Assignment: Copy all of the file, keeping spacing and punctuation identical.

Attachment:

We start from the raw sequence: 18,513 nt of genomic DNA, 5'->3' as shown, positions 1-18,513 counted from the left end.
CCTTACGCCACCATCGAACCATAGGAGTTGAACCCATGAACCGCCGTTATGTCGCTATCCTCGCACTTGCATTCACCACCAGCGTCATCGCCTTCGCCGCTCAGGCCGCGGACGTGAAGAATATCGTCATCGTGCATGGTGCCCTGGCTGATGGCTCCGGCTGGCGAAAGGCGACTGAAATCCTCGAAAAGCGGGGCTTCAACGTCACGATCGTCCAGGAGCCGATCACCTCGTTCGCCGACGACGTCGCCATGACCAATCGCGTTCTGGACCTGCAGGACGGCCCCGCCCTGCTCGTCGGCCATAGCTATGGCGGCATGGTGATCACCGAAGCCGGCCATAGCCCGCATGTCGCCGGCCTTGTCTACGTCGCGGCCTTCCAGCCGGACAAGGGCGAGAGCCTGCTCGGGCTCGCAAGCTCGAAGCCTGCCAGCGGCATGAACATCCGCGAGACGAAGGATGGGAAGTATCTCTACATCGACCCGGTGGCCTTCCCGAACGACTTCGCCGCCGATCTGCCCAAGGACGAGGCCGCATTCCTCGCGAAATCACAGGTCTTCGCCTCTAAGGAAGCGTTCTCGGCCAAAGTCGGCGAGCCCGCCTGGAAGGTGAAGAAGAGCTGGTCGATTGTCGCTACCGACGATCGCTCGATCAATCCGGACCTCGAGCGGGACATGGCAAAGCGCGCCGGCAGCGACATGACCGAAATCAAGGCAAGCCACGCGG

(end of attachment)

We start from the raw sequence: 18,513 nt of genomic DNA, 5'->3' as shown, positions 1-18,513 counted from the left end.
CCTTACGCCACCATCGAACCATAGGAGTTGAACCCATGAACCGCCGTTATGTCGCTATCCTCGCACTTGCATTCACCACCAGCGTCATCGCCTTCGCCGCTCAGGCCGCGGACGTGAAGAATATCGTCATCGTGCATGGTGCCCTGGCTGATGGCTCCGGCTGGCGAAAGGCGACTGAAATCCTCGAAAAGCGGGGCTTCAACGTCACGATCGTCCAGGAGCCGATCACCTCGTTCGCCGACGACGTCGCCATGACCAATCGCGTTCTGGACCTGCAGGACGGCCCCGCCCTGCTCGTCGGCCATAGCTATGGCGGCATGGTGATCACCGAAGCCGGCCATAGCCCGCATGTCGCCGGCCTTGTCTACGTCGCGGCCTTCCAGCCGGACAAGGGCGAGAGCCTGCTCGGGCTCGCAAGCTCGAAGCCTGCCAGCGGCATGAACATCCGCGAGACGAAGGATGGGAAGTATCTCTACATCGACCCGGTGGCCTTCCCGAACGACTTCGCCGCCGATCTGCCCAAGGACGAGGCCGCATTCCTCGCGAAATCACAGGTCTTCGCCTCTAAGGAAGCGTTCTCGGCCAAAGTCGGCGAGCCCGCCTGGAAGGTGAAGAAGAGCTGGTCGATTGTCGCTACCGACGATCGCTCGATCAATCCGGACCTCGAGCGGGACATGGCAAAGCGCGCCGGCAGCGACATGACCGAAATCAAGGCAAGCCACGCGG